Symbolically, the autumnal equinox is a time of planetary balance and shifting towards a more introspective pace as we move closer to winter, while on a practical level, it’s historically been a time of harvest celebrations. Pagan festivals and rituals have long honored the autumnal equinox and typically center around having harvest feasts and festivals, making offerings at a natural alter such as Stonehenge and spending time in nature.
How to celebrate the autumn equinox outdoors
Because spending time in and with nature is an intrinsic part of celebrating the autumnal equinox, anything you already do outdoors can be turned into an equinox celebration on the day, from gardening to rock climbing. You can lace up your trail running shoes and hit the ground at a fast pace, wrap up in a camping blanket and meditate outdoors or just go for a walk with a flask full of hot tea.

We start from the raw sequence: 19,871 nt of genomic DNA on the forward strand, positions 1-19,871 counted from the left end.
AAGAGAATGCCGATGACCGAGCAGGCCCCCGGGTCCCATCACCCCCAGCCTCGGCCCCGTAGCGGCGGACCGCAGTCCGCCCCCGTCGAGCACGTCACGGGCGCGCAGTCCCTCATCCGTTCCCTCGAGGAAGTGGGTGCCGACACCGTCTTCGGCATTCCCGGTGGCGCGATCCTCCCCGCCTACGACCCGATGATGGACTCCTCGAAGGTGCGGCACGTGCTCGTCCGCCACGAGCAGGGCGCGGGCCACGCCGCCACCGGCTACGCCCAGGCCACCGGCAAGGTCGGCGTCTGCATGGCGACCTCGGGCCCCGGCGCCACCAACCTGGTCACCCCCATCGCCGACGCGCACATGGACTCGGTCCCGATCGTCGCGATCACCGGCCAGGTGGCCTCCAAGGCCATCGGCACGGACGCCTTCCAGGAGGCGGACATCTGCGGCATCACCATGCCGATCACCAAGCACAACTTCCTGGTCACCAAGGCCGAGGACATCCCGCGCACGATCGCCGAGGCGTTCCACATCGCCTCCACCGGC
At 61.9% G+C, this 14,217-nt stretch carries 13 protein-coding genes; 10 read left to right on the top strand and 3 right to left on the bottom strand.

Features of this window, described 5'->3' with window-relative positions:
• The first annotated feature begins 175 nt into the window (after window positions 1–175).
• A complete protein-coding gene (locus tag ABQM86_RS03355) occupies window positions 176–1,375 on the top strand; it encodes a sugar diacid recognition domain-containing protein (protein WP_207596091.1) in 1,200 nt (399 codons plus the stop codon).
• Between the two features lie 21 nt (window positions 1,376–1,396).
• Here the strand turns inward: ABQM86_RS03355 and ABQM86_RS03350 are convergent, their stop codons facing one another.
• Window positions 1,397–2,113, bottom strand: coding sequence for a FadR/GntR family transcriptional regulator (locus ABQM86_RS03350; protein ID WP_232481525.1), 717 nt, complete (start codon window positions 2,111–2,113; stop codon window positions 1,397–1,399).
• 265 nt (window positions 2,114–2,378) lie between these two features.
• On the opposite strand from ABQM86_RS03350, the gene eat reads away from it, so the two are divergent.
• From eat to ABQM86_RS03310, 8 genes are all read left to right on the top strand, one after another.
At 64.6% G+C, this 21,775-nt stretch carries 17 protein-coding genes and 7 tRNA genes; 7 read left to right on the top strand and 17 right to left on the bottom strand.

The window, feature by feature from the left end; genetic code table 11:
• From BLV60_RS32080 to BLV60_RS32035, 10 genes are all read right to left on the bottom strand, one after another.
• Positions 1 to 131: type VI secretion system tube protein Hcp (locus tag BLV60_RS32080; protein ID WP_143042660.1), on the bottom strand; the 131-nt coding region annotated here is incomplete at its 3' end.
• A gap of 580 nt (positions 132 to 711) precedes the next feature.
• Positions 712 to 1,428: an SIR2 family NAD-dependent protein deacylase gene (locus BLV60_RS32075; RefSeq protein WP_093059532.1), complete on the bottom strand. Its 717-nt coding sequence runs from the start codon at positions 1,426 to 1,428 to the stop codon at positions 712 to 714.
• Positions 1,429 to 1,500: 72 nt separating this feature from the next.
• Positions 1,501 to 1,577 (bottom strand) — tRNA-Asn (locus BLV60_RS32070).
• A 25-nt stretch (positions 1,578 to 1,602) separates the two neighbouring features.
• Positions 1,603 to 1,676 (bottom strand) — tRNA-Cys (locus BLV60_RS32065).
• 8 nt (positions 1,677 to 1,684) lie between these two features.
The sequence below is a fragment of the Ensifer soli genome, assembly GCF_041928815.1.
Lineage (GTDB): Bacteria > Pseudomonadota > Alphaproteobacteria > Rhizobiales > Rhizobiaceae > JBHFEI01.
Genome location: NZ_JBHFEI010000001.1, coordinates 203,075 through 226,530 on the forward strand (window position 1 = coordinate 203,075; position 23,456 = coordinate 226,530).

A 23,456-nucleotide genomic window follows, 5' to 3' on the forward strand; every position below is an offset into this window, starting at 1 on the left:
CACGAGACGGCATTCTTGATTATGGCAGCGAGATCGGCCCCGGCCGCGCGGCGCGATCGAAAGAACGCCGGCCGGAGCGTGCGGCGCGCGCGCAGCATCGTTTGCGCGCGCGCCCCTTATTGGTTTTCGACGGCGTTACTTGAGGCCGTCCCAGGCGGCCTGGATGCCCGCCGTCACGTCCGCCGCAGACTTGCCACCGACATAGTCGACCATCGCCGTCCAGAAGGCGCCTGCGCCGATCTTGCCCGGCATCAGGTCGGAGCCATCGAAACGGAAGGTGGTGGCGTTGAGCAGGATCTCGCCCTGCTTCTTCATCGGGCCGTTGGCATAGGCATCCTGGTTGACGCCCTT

What I do recommend is leaving the headphones at home and using your time to really engage with nature’s sounds as well as the smells, sights and feels you get along the way. Take your gloves off and touch the leaves and bark as you travel.
Here are a few of my favorite ways to celebrate the autumnal equinox outdoors:
1. Sunset hike
I’ll just clarify this by saying that hiking at any time of day is a perfect way to honor the equinox, but you might notice that the sunsets are more beautiful at this time of year when summer’s humidity subsides and the skies get clearer. For that reason, fall is one of my favorite times to enjoy a sunset hike. Remember to bring an insulating layer like a down jacket and carry gloves and a hat as it will be cooler in the evening.
Because this may mean you’re out after dark, bring a headlamp or plan to be close to the trailhead during sunset, and if you’re in bear or mountain lion country, be aware that wildlife is more active at this time of year as they seek to fatten up or move to lower elevations before winter. If you're hiking with a dog in elk country, keep it on a leash.
2. Have a bonfire
Fires are a traditional component of equinox and solstice celebrations going back through the ages, since each of these points in time marks the patterns of the universe’s great fire, the sun. The heat of a fire balances the external chill and growing darkness, and fire is symbolic for transformation, something we’re vividly experiencing at this time of year.